Previous Challenge Entry (Level 3 - Advanced)
Topic: Illustrate the meaning of “Don’t Try to Walk before You Can Crawl” (without using the actual phrase or literal example). (01/17/08)
TITLE: Atrocities and Antacids
By Sherry Castelluccio
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It was the most embarrassing moment of my life thus far. Mark had asked me the week before if I could do a special. Apparently I had the goods, so it was time to capitalize on them. I spent the next few days practicing a song from an old CD which just happened to have an accompaniment. At the time I worked as a secretary for a larger church than the one I had been attending. The acoustics were great and I was very excited to practice in such a cozy environment. I tried to ignore the butterflies as the occasional wanderer passed through the open doors. After all, if I was going to sing in revival, I had better get used to having an audience.
What I hadn’t counted on was that detestable stage-fright. I was sure that after months of singing with the worship team, I was ready for a solo performance. Why not? There is a first time for everything and this may as well be it. After the revival disaster, I went back to basics. I decided then and there that the secret to being a good soloist was lots of practice. One week in an empty auditorium did not make me ready to sing in front of the bathroom mirror.
I also decided that I was going to have to mess up a whole lot. I pretty much resigned myself to the fact that I was going to be embarrassed on a regular basis until I was comfortable enough with people watching me. Wrong notes and lots of antacids became a way of life as I stumbled my way through Sunday after mortifying Sunday. In spite of all the mangled Susan Ashton hits, it gave me comfort knowing that I had already slammed into my bottom. Nothing could be as bad as that first attempt. At least now sound was coming out. Then one day it happened. I received a compliment.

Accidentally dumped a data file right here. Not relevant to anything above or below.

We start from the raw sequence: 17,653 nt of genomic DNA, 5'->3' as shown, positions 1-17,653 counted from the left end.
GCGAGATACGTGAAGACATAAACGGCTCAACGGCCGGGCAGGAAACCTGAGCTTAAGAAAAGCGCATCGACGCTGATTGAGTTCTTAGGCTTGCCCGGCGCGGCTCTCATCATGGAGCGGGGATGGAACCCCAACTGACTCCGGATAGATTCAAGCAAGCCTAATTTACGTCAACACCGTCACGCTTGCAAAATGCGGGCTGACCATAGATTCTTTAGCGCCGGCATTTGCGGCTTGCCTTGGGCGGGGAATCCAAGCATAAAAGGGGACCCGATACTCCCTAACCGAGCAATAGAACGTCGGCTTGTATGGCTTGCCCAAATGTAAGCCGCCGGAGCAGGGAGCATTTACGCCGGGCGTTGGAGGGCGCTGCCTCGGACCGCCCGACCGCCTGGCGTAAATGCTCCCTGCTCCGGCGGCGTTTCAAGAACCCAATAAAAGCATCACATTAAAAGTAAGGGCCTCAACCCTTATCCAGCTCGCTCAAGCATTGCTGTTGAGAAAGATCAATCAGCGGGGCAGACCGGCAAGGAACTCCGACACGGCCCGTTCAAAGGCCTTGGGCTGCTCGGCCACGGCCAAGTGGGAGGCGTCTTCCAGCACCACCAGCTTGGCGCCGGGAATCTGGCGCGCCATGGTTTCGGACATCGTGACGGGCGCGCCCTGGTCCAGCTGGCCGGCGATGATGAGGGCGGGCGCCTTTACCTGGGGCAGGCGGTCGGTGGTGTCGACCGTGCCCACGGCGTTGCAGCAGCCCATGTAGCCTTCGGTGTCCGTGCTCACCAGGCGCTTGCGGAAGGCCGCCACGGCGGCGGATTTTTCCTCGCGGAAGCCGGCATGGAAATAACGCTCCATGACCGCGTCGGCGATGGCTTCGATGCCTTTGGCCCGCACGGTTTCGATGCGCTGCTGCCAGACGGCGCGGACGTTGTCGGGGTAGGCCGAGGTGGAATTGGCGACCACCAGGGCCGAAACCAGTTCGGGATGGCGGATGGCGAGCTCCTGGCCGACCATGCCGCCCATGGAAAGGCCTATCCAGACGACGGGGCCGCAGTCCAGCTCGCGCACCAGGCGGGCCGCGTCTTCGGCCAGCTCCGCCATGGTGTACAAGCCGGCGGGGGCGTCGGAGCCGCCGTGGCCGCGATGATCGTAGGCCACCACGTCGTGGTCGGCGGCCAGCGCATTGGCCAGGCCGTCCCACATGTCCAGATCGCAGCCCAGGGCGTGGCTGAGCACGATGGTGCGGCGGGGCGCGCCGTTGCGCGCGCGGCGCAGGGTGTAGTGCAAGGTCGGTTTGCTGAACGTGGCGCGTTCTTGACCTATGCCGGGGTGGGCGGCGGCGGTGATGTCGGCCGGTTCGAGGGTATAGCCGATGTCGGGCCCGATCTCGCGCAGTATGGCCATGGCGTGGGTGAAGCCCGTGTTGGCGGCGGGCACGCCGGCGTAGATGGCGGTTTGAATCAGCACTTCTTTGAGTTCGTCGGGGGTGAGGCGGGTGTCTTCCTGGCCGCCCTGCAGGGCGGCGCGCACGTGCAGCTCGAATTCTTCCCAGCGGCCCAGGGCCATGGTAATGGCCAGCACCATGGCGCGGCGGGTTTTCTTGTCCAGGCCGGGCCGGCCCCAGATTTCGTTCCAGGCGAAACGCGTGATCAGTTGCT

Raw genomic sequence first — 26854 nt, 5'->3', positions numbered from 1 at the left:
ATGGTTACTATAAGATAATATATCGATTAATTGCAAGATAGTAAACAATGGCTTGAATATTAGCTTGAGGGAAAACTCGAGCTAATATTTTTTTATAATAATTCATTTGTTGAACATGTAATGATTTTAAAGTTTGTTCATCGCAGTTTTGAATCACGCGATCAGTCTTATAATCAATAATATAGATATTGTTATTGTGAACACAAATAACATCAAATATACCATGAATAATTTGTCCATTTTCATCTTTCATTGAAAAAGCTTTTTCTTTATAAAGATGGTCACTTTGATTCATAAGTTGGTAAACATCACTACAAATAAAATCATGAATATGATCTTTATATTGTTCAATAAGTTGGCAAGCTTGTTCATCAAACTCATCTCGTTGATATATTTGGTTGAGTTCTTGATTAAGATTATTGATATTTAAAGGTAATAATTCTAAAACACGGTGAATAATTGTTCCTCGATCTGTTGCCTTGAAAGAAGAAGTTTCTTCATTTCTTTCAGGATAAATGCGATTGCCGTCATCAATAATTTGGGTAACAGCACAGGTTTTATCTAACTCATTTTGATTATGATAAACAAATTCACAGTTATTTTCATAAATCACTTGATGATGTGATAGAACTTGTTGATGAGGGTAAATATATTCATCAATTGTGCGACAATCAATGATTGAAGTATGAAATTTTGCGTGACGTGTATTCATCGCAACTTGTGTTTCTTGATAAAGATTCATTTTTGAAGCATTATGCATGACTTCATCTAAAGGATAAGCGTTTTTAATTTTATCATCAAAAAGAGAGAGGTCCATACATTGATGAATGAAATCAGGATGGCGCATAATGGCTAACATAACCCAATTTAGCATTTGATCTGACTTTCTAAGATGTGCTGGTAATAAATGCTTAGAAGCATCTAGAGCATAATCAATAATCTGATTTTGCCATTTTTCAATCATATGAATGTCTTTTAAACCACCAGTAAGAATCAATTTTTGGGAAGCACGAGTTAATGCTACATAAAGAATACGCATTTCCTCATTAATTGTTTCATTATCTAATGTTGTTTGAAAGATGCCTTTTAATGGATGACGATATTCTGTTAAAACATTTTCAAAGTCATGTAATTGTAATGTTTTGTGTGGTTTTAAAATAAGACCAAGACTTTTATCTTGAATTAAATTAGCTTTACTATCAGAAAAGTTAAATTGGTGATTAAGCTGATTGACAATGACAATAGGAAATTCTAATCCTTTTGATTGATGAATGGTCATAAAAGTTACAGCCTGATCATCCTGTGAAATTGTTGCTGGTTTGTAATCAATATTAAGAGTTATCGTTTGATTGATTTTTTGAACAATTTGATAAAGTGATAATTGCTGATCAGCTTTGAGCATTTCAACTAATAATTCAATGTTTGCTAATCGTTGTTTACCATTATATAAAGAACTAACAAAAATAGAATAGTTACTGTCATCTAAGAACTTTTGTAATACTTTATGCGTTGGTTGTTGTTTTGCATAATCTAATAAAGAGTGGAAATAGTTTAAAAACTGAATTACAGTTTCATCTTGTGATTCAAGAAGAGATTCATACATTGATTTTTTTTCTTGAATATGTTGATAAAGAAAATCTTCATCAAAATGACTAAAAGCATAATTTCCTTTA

“Most people would have given up if they’d had a start like yours. When you began to sing, you couldn’t squeeze out a single word. But you never gave up and you never quit. You get better all the time. You sing for God and it shows because you continue to improve. You are anointed and I’m so amazed by you.”
I suppose it would have helped if I had practiced in front of a small audience before I debuted in front of a large one. But knowing myself the way I do, I’ve never taken the easy road. For some reason I’m drawn to the more challenging, rockier ones. It’s these painful, obnoxious paths that have led me straight toward shame and into the loving arms of grace and mercy. I wish I had taken a few baby steps before trying to fly, but I’m not sorry for the fall. I’ve landed on a beautiful pillow of humility.
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